The Opera House, 22nd Oct
Reviewed by: Tanya Piejus
A huge hit at the 2019 Wellington Jazz Festival when he performed with Ghost-Note, the GRAMMY Award-winning experimental bassist MonoNeon packed out the Opera House with an eclectic mix of fans on his solo return visit with a three-piece band.
MonoNeon is known for his unusual playing style. While right-handed, he plays left-handed upside down on a right-handed bass guitar with a Marcel Duchamp-inspired green and yellow striped sock snuggled over the tuning pegs. This mode of playing produces a deep thrubbing sound that I could feel in my chest throughout the 90-minute concert.
MonoNeon is also known for his outlandish dress and was wearing his trademark quilted hoodie and matching pants, chunky sports shoes with his name on the front, multicoloured knitted balaclava, and day-glo sunnies. Despite this in-your-face look, he has a charmingly high-pitched voice and humble Memphis-born manner that allowed his three bandmates to take much of the spotlight.
They were ostensibly playing MonoNeon’s new album, Basqiat and Skittles. Rather than falling into the tired trap of playing the album beginning to end in track order, they mixed it up big time. Playing two or three songs in sequence, they segued seamlessly from one to the next with extended improvised solos from the energetic guitarist, keyboardist, and drummer ̶ each highly talented musicians in their own right ̶ who creatively free-formed until MonoNeon’s subtle finger point gave them the signal to move back to the core of the song.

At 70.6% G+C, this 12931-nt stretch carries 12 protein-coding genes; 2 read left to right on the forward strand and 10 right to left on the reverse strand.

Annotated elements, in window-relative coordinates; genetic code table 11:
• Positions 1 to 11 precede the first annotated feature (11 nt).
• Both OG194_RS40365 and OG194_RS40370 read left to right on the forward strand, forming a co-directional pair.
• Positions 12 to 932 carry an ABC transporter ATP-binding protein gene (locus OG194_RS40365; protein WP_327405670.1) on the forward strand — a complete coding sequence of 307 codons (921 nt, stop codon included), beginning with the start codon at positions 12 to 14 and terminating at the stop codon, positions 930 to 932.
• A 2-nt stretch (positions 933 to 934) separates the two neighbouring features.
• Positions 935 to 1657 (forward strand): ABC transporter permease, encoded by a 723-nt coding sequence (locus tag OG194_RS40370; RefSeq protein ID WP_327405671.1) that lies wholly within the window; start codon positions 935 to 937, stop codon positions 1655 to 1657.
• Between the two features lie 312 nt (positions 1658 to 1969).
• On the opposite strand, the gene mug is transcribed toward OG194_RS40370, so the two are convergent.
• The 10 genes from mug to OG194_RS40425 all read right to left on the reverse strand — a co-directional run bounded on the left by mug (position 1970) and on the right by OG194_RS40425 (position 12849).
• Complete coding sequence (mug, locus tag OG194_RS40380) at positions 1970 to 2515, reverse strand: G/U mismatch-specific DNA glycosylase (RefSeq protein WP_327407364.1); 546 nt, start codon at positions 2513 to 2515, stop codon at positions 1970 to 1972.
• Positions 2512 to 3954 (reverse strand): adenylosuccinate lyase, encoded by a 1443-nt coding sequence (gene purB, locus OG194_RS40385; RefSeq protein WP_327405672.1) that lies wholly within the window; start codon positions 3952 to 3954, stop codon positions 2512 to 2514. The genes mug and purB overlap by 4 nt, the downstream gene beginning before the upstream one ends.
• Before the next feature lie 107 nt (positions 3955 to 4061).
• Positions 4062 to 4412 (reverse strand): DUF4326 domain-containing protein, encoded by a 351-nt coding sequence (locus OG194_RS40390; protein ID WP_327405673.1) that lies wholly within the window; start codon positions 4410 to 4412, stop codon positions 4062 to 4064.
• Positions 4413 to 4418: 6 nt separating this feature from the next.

MonoNeon’s use of microtonality manufactures a truly unconventional effect, no more so than when he took the stage himself at the end of the concert to strum, slide, slap, and tweak his inverted bass guitar to produce unusual funky blues sounds, much to the delight of the audience.
Lighting was used to great effect throughout with seven circular, yellow-lamped lights along the back of the stage, and good employment of the Opera House’s rig to add colour and atmosphere.
MonoNeon’s music is hard to describe but it was a uniquely ear-bending experience that I would willingly repeat.
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